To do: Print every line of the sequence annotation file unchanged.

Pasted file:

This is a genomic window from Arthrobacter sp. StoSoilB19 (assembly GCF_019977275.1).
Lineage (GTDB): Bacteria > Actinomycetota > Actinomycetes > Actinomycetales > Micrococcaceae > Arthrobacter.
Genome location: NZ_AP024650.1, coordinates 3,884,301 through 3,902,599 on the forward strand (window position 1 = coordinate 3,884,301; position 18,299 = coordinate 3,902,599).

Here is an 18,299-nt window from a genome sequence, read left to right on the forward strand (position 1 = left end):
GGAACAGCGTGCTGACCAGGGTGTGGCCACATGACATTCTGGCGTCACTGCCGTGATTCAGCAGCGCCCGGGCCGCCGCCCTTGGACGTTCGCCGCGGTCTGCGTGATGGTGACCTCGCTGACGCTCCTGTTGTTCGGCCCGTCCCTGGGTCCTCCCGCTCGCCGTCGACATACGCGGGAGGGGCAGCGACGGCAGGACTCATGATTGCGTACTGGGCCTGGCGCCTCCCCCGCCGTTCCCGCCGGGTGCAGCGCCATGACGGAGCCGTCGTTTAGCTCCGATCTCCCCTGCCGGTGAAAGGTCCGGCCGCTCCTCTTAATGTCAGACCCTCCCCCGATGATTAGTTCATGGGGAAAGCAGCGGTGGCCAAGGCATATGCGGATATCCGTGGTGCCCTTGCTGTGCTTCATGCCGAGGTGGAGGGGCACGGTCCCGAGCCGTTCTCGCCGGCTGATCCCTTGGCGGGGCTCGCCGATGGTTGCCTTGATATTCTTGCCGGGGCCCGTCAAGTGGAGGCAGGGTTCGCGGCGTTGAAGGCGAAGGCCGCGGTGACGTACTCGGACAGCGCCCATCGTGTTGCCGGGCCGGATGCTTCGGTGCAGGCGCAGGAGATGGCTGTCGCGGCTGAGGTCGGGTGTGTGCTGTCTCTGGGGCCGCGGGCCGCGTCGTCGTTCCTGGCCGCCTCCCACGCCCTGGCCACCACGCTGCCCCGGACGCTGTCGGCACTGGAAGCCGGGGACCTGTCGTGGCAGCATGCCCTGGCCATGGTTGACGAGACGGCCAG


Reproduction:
This is a genomic window from Arthrobacter sp. StoSoilB19 (assembly GCF_019977275.1).
Lineage (GTDB): Bacteria > Actinomycetota > Actinomycetes > Actinomycetales > Micrococcaceae > Arthrobacter.
Genome location: NZ_AP024650.1, coordinates 3,884,301 through 3,902,599 on the forward strand (window position 1 = coordinate 3,884,301; position 18,299 = coordinate 3,902,599).

Here is an 18,299-nt window from a genome sequence, read left to right on the forward strand (position 1 = left end):
GGAACAGCGTGCTGACCAGGGTGTGGCCACATGACATTCTGGCGTCACTGCCGTGATTCAGCAGCGCCCGGGCCGCCGCCCTTGGACGTTCGCCGCGGTCTGCGTGATGGTGACCTCGCTGACGCTCCTGTTGTTCGGCCCGTCCCTGGGTCCTCCCGCTCGCCGTCGACATACGCGGGAGGGGCAGCGACGGCAGGACTCATGATTGCGTACTGGGCCTGGCGCCTCCCCCGCCGTTCCCGCCGGGTGCAGCGCCATGACGGAGCCGTCGTTTAGCTCCGATCTCCCCTGCCGGTGAAAGGTCCGGCCGCTCCTCTTAATGTCAGACCCTCCCCCGATGATTAGTTCATGGGGAAAGCAGCGGTGGCCAAGGCATATGCGGATATCCGTGGTGCCCTTGCTGTGCTTCATGCCGAGGTGGAGGGGCACGGTCCCGAGCCGTTCTCGCCGGCTGATCCCTTGGCGGGGCTCGCCGATGGTTGCCTTGATATTCTTGCCGGGGCCCGTCAAGTGGAGGCAGGGTTCGCGGCGTTGAAGGCGAAGGCCGCGGTGACGTACTCGGACAGCGCCCATCGTGTTGCCGGGCCGGATGCTTCGGTGCAGGCGCAGGAGATGGCTGTCGCGGCTGAGGTCGGGTGTGTGCTGTCTCTGGGGCCGCGGGCCGCGTCGTCGTTCCTGGCCGCCTCCCACGCCCTGGCCACCACGCTGCCCCGGACGCTGTCGGCACTGGAAGCCGGGGACCTGTCGTGGCAGCATGCCCTGGCCATGGTTGACGAGACGGCCAG